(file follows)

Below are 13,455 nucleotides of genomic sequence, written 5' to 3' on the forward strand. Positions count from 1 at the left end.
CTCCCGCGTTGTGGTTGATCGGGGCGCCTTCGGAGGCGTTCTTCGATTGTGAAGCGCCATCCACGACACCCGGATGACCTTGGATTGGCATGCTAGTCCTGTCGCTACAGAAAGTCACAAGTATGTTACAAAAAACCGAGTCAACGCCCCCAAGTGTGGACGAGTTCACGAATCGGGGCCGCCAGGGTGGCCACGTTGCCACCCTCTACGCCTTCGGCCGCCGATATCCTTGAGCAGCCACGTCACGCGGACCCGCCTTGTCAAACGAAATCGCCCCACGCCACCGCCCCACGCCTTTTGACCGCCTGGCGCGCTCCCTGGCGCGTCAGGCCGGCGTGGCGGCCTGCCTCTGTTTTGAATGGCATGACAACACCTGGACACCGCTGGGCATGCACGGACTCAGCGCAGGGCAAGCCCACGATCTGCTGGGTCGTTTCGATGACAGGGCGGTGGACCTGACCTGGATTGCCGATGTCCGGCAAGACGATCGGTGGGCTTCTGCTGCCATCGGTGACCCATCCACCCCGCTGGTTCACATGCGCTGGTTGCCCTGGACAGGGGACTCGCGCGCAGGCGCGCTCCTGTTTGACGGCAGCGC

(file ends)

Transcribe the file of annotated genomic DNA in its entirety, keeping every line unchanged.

Below are 13,455 nucleotides of genomic sequence, written 5' to 3' on the forward strand. Positions count from 1 at the left end.
CTCCCGCGTTGTGGTTGATCGGGGCGCCTTCGGAGGCGTTCTTCGATTGTGAAGCGCCATCCACGACACCCGGATGACCTTGGATTGGCATGCTAGTCCTGTCGCTACAGAAAGTCACAAGTATGTTACAAAAAACCGAGTCAACGCCCCCAAGTGTGGACGAGTTCACGAATCGGGGCCGCCAGGGTGGCCACGTTGCCACCCTCTACGCCTTCGGCCGCCGATATCCTTGAGCAGCCACGTCACGCGGACCCGCCTTGTCAAACGAAATCGCCCCACGCCACCGCCCCACGCCTTTTGACCGCCTGGCGCGCTCCCTGGCGCGTCAGGCCGGCGTGGCGGCCTGCCTCTGTTTTGAATGGCATGACAACACCTGGACACCGCTGGGCATGCACGGACTCAGCGCAGGGCAAGCCCACGATCTGCTGGGTCGTTTCGATGACAGGGCGGTGGACCTGACCTGGATTGCCGATGTCCGGCAAGACGATCGGTGGGCTTCTGCTGCCATCGGTGACCCATCCACCCCGCTGGTTCACATGCGCTGGTTGCCCTGGACAGGGGACTCGCGCGCAGGCGCGCTCCTGTTTGACGGCAGCGC